The math test scores of high-school students in Ontario are holding steady, but improvements at dozens of schools show that efforts by teachers and principals can make a difference, says one of the authors of this year's Fraser Institute report card on the province's high schools.
"The results that we get every year show that no kind of school or kind of student has a monopoly on improvement. We have schools that started at humble numbers and moved up in four years. It doesn't matter if you are rural or urban … it can be done," said Peter Cowley, the director of school performance studies at the Fraser Institute.
The report card is based on an overall score for each high school in Ontario that considers provincial test results in math and literacy assessments, the percentage of failed tests and any gender gap in achievement. Users can compare schools along those measures online and also see which schools have improved or declined. A similar report card is produced for elementary schools.
No parent should choose a school simply based on the report card, he said.
"We all know, I hope, the limitations," Mr. Cowley said. "This report gives you an answer to one question and one question only: How is this school doing compared to others academically. It doesn't say anything about, is it a good school for your child, because we don't know the child, and we don't have enough data."
The Institute's annual study draws on the results of provincial assessments by Ontario's Education Quality and Accountability Office (EQAQ), which administers math and literacy tests in Grades 3, 6, 9 and 10. For years, it has underlined the severe achievement gap between students in the academic and applied math streams.
More than 80 per cent of Grade 9 students in the academic math stream meet the provincial standard, which is equivalent to a B on the test. But only 44 per cent of students enrolled in applied math reach that level.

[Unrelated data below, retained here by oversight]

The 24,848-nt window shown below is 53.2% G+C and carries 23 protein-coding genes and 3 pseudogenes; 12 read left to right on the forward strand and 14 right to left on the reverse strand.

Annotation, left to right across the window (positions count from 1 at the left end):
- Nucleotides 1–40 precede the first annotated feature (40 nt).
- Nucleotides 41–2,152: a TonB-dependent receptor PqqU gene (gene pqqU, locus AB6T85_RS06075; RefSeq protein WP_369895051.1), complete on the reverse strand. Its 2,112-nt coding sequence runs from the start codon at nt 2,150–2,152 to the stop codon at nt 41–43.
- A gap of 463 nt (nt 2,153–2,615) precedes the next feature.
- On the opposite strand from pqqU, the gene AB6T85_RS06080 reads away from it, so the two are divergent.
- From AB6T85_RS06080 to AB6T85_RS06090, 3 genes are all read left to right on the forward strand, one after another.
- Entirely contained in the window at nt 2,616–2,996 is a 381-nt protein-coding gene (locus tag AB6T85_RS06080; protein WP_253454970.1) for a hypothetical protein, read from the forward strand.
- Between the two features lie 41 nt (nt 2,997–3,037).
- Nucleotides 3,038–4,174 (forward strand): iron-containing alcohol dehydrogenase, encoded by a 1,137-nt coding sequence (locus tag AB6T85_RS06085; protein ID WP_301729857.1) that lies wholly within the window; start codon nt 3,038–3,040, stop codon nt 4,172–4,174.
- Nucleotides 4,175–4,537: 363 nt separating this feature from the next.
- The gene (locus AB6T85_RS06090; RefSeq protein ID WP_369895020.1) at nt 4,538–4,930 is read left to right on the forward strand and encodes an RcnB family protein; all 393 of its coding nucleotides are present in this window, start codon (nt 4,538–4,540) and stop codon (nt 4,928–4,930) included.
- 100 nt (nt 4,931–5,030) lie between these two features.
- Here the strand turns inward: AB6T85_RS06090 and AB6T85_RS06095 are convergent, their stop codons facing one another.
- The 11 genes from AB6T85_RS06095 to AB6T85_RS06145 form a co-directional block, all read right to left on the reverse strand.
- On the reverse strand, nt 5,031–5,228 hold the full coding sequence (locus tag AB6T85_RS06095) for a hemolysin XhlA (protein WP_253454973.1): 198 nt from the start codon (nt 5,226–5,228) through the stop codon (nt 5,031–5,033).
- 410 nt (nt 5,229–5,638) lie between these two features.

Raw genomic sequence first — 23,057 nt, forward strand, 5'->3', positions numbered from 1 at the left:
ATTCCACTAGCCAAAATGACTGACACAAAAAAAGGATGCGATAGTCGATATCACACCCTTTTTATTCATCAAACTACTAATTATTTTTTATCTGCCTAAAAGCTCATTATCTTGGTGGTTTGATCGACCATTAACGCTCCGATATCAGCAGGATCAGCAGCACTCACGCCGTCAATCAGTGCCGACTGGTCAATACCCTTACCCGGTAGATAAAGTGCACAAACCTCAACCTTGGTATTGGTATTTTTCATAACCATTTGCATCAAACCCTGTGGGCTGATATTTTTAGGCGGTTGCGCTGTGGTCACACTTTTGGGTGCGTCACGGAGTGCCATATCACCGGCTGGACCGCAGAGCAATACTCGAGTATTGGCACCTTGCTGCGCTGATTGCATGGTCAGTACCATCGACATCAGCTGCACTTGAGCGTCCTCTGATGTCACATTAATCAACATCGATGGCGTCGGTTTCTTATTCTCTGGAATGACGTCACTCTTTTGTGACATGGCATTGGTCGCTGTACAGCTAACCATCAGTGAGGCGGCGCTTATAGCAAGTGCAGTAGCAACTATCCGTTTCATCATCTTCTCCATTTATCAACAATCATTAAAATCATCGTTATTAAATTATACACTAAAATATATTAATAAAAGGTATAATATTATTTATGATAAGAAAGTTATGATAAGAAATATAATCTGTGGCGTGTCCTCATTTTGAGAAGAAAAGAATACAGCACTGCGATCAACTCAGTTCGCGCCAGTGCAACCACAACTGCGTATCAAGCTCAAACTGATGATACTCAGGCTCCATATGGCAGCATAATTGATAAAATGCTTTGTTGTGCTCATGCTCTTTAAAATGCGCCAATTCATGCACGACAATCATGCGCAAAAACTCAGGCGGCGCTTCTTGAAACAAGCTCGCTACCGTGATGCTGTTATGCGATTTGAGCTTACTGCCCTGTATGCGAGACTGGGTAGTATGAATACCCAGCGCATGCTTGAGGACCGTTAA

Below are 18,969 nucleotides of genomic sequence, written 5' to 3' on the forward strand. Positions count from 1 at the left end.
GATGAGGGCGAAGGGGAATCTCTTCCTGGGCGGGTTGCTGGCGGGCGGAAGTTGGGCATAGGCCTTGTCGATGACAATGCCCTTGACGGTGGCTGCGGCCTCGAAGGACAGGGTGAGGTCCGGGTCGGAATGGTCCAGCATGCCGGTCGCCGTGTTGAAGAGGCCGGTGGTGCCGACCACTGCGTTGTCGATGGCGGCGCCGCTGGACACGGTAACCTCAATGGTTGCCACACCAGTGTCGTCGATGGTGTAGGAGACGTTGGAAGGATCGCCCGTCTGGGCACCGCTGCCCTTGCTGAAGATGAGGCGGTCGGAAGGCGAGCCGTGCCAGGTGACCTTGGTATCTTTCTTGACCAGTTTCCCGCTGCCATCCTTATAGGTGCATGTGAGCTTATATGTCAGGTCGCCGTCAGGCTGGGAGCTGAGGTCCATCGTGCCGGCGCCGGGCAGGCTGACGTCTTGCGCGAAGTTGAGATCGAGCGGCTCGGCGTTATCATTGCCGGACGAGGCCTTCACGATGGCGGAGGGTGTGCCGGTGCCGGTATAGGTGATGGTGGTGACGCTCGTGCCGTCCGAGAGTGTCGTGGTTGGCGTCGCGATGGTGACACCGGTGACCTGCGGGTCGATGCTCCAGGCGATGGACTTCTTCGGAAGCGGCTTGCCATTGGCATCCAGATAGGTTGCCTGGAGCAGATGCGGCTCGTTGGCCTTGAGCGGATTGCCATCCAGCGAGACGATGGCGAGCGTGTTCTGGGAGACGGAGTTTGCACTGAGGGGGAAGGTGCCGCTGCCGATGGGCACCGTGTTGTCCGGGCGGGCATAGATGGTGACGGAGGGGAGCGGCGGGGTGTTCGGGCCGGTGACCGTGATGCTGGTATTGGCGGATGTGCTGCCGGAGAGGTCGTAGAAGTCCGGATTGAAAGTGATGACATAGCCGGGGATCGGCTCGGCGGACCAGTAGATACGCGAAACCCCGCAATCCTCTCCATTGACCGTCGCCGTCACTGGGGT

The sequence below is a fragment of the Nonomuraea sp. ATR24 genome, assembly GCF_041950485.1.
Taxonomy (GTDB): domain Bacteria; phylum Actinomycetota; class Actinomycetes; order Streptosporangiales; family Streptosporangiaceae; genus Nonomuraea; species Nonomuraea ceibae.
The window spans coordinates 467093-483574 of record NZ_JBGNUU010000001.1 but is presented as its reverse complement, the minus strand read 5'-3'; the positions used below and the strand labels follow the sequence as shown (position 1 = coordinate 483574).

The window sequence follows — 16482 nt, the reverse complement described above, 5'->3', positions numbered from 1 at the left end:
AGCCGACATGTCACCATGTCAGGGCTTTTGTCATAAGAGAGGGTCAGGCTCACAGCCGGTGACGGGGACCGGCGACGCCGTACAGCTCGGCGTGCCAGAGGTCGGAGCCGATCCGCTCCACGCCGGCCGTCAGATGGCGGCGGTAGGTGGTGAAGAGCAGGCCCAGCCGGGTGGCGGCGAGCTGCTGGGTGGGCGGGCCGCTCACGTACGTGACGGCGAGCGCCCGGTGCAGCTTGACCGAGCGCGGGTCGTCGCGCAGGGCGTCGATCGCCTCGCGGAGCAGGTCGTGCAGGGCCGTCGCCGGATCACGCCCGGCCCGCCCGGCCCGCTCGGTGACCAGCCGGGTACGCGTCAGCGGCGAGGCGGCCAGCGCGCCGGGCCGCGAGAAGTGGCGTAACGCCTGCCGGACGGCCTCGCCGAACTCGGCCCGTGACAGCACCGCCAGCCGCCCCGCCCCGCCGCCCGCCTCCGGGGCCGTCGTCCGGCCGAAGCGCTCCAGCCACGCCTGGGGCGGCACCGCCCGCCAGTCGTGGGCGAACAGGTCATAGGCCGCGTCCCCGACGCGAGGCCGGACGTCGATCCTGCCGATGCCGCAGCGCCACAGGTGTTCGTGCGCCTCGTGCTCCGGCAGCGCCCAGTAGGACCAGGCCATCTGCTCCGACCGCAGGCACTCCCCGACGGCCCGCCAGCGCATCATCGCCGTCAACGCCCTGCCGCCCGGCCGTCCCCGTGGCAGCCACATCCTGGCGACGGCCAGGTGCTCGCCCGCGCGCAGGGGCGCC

"We have to look at the evidence," said Annie Kidder, the executive director for People for Education, an education advocacy group. "What is the impact of dividing students in this way when they are 13 years old?" she said, referring to the age when students must choose classes for high school.
Her group has conducted research revealing that students in lower-income neighbourhoods are more likely to be enrolled in applied classes, including in math. Other researchers, such as Carl James at York University, have found black students are twice as likely than other groups to be enrolled in applied classes.
Integrating the classroom raises achievement, Ms. Kidder said.
"We know that students who are struggling benefit from being in the [academic] classroom and the evidence is equally strong that those who are doing well are not harmed," she said.
This fall, Ontario said it will move to end streaming for Grade 9 students as part of its new equity plan, and it is also investing $60-million in a renewed strategy that increases math instruction in elementary school, among other measures. The Toronto District School Board is also examining a proposal to minimize the use of streaming in Grade 9 and 10.
Until streaming ends, the programs that did show gains in students' test scores should be studied and emulated, Mr. Cowley added. (Province-wide, the number of schools that declined and improved in math scores are approximately the same.)
"We can find out what C.W. Jeffries is doing, what West Ferris is doing," he said, referring to two schools whose test scores jumped over the past four years. C.W. Jeffries was the first high school in the GTA to have ended streaming in most Grade 9 and 10 high-school subjects and has seen test results rise since.
"At least in some of those schools, there will be a case of 'we wanted the students to succeed.' That's what we have to bottle and distribute to the as-yet unsuccessful," he said.